A Complete Guide to Drywall Finishing Levels
Oct 02, 2021
Drywall finishing is the final step in the drywall process. Once drywall sheets are hung and installed, this final step entails taping and mudding so the walls are seamless, firm, and ready for paint.
There are five different drywall finishing levels, each with its own group of standards set by the five trades for ceiling, wall, and drywall installation systems—the Association of the Wall and Ceiling Industry (AWCI), Ceiling & Interior Systems Construction Association (CISCA), Drywall Finishing Council (DWFC), Gypsum Association (GA), and Painting and Decorating Contractors of America (PDCA). All drywall finishing projects require the same basic steps.
What is drywall finishing?
Drywall finishing is the process of mudding, taping, and coating drywall to fortify walls and prepare them for paint. Here’s an overview of how it works:
- Pre-fill any joints or gaps in the drywall with a thin coat of hot mud. This is a powdery joint compound mixed with water before application. Pre-filling ensures all joints, screws, and uneven surfaces are smoothed and covered; it may also hold screws in place.
- Tape the mud. This is the process by which drywall tape— either mesh or paper tape—covers spots where two drywall sheets meet, like flats, corners, or butts (where two non-tapered sheets of drywall meet). Taping covers separate drywall panels and smooths the wall surface. It also reinforces exposed areas such as corners and helps them hold their shape. To begin taping, apply taping mud along the joint, then place and press drywall tape over it. Wipe away excess mud.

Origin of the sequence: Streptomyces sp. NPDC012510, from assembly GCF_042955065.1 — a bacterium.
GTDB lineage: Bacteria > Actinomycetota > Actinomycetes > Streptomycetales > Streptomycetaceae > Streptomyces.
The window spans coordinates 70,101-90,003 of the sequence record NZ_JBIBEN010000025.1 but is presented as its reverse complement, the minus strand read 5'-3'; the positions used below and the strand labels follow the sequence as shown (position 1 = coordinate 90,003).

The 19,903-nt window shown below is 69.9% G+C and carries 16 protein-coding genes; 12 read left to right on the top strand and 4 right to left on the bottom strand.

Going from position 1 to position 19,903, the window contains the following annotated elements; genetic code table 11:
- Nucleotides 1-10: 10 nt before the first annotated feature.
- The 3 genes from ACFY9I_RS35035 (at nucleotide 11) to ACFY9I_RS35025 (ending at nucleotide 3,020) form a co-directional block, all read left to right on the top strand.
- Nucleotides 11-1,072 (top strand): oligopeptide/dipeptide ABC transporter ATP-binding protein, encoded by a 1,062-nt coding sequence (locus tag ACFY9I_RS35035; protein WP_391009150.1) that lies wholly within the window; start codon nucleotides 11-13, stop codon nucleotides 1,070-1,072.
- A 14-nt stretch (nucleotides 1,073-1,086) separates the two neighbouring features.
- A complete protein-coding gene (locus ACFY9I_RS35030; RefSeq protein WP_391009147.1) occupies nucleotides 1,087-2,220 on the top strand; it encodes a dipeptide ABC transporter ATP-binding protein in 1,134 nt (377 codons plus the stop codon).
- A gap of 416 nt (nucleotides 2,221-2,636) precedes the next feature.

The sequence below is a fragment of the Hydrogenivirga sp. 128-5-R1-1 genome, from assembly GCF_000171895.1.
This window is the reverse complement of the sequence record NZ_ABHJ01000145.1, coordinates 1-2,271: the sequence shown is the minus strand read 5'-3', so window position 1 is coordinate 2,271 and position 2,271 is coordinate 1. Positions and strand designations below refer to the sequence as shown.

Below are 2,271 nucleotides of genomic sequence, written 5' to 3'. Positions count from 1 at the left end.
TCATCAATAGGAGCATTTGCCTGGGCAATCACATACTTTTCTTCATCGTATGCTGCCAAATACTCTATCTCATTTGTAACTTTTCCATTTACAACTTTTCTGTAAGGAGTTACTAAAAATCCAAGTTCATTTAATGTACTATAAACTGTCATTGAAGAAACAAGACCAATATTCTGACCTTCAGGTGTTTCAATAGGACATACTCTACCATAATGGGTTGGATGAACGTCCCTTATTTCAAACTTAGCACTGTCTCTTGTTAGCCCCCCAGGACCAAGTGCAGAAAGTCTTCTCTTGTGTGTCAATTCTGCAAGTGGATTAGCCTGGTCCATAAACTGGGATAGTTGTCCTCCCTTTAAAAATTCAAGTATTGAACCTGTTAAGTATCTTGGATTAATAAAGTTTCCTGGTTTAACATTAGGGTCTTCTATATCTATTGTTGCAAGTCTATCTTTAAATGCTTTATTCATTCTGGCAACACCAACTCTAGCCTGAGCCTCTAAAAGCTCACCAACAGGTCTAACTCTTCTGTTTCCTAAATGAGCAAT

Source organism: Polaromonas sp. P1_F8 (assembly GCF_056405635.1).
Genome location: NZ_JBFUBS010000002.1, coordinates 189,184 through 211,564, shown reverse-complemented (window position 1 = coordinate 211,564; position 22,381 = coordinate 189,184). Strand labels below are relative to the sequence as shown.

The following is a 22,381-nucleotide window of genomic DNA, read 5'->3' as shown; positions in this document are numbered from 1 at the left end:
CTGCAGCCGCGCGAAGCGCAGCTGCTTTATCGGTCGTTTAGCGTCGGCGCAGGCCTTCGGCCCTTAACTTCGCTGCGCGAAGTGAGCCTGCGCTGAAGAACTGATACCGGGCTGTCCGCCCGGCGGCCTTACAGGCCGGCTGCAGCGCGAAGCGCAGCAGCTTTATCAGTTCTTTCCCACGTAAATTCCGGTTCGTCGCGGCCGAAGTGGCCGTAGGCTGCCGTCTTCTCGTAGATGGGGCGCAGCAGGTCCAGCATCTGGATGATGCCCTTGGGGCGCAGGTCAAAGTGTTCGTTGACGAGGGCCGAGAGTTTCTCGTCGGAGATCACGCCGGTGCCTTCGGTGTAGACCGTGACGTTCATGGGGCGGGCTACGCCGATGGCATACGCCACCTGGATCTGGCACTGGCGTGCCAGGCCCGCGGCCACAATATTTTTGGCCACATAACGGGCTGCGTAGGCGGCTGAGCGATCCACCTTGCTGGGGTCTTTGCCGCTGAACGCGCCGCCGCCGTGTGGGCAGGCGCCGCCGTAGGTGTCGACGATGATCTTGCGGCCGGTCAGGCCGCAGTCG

- Coat the tape with a layer of topping compound—a powdery mud mixed with water—once the taping mud has dried. Coating is the final step in a basic drywall finish, and depending on the finishing level, gets applied with boxes or handheld knives.
Drywall finishing levels
Drywall finishing is designated by levels—industry-wide standards that guarantee consistency throughout every project.
There are five drywall finishing levels, each progressing in detail and number of coats, starting with Level 1 as a preliminary finish, and ending with Level 5 as a highly polished, carefully layered finish. Here’s a closer look at each one.
Level 1 drywall finish, also known as a fire tape, is typically used in garages, storage rooms, mechanical rooms, and any purely functional area that doesn’t need to be decorative. The standard for a Level 1 requires all flats, butts, and angles to be taped. Corner bead—a firm application that fits onto corners to make them crisp—is installed, and screws are coated once with coating mud.
Level 2 drywall finish, known as a top coat, requires flats, butts, angles, screws to be coated once with coating mud. Level 2 is often found in closets and areas covered with shelving, which can be painted to hide coating marks.
Level 3 drywall finish, also known as a skim coat, requires all flats, butts, angles, and screws to be coated twice. Angles are boxed, meaning they’re smoothed with a wheeled box tool filled with mud, and the corner bead is coated twice. If you’re texturing your drywall— whether it’s orange peel, popcorn, or skip trowel—a Level 3 finish should suffice. Because Level 3 is still somewhat rough, however, it isn’t ideal for well-lit spaces in homes that require smooth walls. Level 3 is mostly used for storage spaces or areas with textured walls.
Level 4 drywall finish, also considered a “smooth finish,” requires everything—butts, angles, flatts, screws and corner bead—to be coated three times, with all angles boxed. At this point, there should be nothing shallow or hollow on the drywall sheet, and no box or tool marks of any kind. Most home interiors are at a Level 4 finish, which is sufficient for installing wallpaper.